Barcelona’s Lionel Messi has claimed that Celtic were ‘lucky’ in their 2-1 midweek victory over the Spanish giants in the Champion’s League.
The Ballon d’Or favourite for the fourth year in succession dealt Celtic an insulting blow after their triumph, which I believe they fully deserved.
The Group G fixture at Parkhead will go down in history as one of the club’s most astonishing victories against arguably the best team in the world – and the best player in the world.
“They were very lucky. It's a shame but we just couldn't do anything about it. We did everything in the game but just couldn't get past them," claimed the Argentine.
"Celtic came at us twice and got two goals from it. When they scored they just locked their defence. The first goal from the corner arrived because they are a bigger team than us - it was the same as their goal in the Nou Camp.”
But Messi’s comments do Celtic an injustice – they weren’t simply ‘lucky’’ – they worked incredibly hard as individuals and as a collective on Wednesday night. They weren’t ‘lucky’ to take the lead in the 21st minute from a Victor Wanyama header, which had clearly been practiced in training.
Their in-demand 21-year-old midfielder drove his run in at the back post for the corner – isolating Barcelona’s smallest defender Jordi Alba by design.
Nor were they 'lucky' to retain their lead for the subsequent seventy-odd minutes, their goalkeeper Fraser Forster was impeccable and deserves the acclaim he is duly receiving in retrospect. Barcelona had 25 shots in the game, 14 on-target and all but one of them was parried by the young keeper.
They weren’t 'lucky' at all that right-back Mikael Lustig picked up an injury in the second half and had to be substituted for an inexperienced Champion’s League debutante in 18-year-old striker Tony Watt.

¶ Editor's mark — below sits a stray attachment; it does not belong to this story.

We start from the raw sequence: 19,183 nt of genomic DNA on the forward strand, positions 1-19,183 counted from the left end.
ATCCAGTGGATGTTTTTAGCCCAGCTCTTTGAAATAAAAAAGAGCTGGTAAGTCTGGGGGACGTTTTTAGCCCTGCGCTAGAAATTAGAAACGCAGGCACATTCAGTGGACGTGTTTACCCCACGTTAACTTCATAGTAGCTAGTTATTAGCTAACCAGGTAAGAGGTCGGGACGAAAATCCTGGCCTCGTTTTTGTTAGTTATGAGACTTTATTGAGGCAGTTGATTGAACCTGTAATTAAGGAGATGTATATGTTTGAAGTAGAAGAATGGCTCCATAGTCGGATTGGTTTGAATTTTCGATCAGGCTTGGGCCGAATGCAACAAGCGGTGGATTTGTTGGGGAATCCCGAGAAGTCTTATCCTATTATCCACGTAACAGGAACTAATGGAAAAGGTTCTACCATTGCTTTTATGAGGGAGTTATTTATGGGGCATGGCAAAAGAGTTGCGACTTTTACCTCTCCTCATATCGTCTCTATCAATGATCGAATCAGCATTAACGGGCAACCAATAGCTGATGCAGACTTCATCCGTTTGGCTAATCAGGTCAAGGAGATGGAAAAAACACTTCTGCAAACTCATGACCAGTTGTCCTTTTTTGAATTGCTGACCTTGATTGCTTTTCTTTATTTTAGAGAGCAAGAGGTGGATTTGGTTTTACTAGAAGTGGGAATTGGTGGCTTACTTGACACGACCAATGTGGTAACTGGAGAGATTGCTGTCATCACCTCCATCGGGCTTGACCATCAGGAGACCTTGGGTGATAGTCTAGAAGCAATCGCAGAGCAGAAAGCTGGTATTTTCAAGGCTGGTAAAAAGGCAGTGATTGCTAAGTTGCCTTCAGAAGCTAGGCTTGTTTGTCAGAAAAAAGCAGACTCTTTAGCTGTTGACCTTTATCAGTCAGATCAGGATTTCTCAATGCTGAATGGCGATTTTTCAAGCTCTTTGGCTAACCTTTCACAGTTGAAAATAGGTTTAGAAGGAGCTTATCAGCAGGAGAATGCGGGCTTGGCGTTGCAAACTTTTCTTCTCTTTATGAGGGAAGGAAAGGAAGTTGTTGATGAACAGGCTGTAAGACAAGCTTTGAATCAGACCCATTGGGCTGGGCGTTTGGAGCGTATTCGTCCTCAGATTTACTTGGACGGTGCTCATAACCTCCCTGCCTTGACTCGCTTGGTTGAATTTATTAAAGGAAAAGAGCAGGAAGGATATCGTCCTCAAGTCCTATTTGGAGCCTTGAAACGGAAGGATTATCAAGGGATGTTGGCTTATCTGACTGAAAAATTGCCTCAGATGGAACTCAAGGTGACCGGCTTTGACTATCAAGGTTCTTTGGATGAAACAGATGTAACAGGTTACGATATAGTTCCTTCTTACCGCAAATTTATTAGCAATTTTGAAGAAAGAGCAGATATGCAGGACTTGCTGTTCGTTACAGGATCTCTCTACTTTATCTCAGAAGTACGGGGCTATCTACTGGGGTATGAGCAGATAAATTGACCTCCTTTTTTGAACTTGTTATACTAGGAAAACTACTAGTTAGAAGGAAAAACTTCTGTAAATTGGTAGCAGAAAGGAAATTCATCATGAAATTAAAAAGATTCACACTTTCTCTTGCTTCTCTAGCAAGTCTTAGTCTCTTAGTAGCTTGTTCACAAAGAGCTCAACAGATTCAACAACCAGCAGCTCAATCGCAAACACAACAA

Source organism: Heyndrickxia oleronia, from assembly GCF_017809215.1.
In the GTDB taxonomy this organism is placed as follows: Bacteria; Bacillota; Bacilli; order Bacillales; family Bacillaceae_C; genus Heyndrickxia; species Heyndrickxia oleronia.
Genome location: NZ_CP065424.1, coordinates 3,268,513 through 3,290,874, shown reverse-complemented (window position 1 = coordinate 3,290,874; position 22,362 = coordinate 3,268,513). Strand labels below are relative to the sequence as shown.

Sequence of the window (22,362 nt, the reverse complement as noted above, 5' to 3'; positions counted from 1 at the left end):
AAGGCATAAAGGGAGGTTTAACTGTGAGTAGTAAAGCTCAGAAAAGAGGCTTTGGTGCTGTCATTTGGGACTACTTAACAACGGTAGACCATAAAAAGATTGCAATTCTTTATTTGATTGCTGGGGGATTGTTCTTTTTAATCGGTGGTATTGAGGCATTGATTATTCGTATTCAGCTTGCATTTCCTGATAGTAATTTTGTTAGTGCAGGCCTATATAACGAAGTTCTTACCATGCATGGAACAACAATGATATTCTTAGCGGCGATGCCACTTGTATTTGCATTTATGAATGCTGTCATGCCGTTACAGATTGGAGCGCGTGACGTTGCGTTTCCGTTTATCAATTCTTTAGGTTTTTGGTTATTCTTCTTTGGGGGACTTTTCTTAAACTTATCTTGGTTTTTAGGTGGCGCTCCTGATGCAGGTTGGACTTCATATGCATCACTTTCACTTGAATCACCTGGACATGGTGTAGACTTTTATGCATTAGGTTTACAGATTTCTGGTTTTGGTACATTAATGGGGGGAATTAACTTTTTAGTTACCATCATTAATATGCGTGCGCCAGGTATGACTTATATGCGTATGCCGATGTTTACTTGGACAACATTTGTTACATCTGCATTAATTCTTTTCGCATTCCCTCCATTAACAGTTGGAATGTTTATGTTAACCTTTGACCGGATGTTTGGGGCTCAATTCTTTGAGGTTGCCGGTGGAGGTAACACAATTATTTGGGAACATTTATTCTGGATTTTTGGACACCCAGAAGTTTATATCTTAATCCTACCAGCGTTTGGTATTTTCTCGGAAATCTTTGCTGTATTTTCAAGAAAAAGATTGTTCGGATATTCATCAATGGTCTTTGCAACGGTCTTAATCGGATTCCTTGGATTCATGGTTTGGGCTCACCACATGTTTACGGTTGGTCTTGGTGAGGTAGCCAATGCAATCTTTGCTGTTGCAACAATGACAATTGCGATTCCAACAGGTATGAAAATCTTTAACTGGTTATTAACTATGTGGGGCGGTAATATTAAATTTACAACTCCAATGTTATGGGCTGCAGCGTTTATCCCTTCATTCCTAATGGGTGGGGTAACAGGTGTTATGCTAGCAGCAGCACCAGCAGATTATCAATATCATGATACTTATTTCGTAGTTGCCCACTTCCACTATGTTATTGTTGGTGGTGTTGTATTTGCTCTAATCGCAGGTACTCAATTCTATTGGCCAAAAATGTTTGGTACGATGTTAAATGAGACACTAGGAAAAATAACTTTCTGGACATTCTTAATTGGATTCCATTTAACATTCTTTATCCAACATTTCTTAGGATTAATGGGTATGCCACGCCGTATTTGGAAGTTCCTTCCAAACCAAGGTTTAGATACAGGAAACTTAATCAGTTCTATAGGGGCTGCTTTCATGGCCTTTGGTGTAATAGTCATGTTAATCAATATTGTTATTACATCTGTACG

Tony Watt wasn’t ‘lucky’ with his finish – a ball sent high and long from the goalkeeper bounced awkwardly in the Barca half and the young man got the better of the not unlucky but rather unprepared Javier Mascherano, subsequently slipping the ball into the bottom left corner of Victor Valdes’ net.
At 2-0 up on 83 minutes they surely felt unlucky to go behind on 91 minutes to the best player in the world, just as they had been very very unlucky to concede a late winner to Jordi Alba in the 94th minute in their fixture at the Nou Camp last month.
They had taken the lead in the 18th minute of that game via Georgios Samaras who demonstrated his worth to his team in both fixtures chasing down every ball thrown at him as Celtic resorted to clearances which he still managed to hold up, work off and take the pressure off his side’s wearying defence.
Celtic deserved their historic victory at Parkhead and shame on the best player in the world for dismissing their industry and endeavour, which earned them their win.
If Celtic manage to proceed to the knock-out rounds of the competition, I have no doubt they will grab their opportunity with both hands – you could see on Wednesday night what it means to the players, the fans and the manager.
They should all feel incredibly lucky to be part of a club that shows such passion and dedication.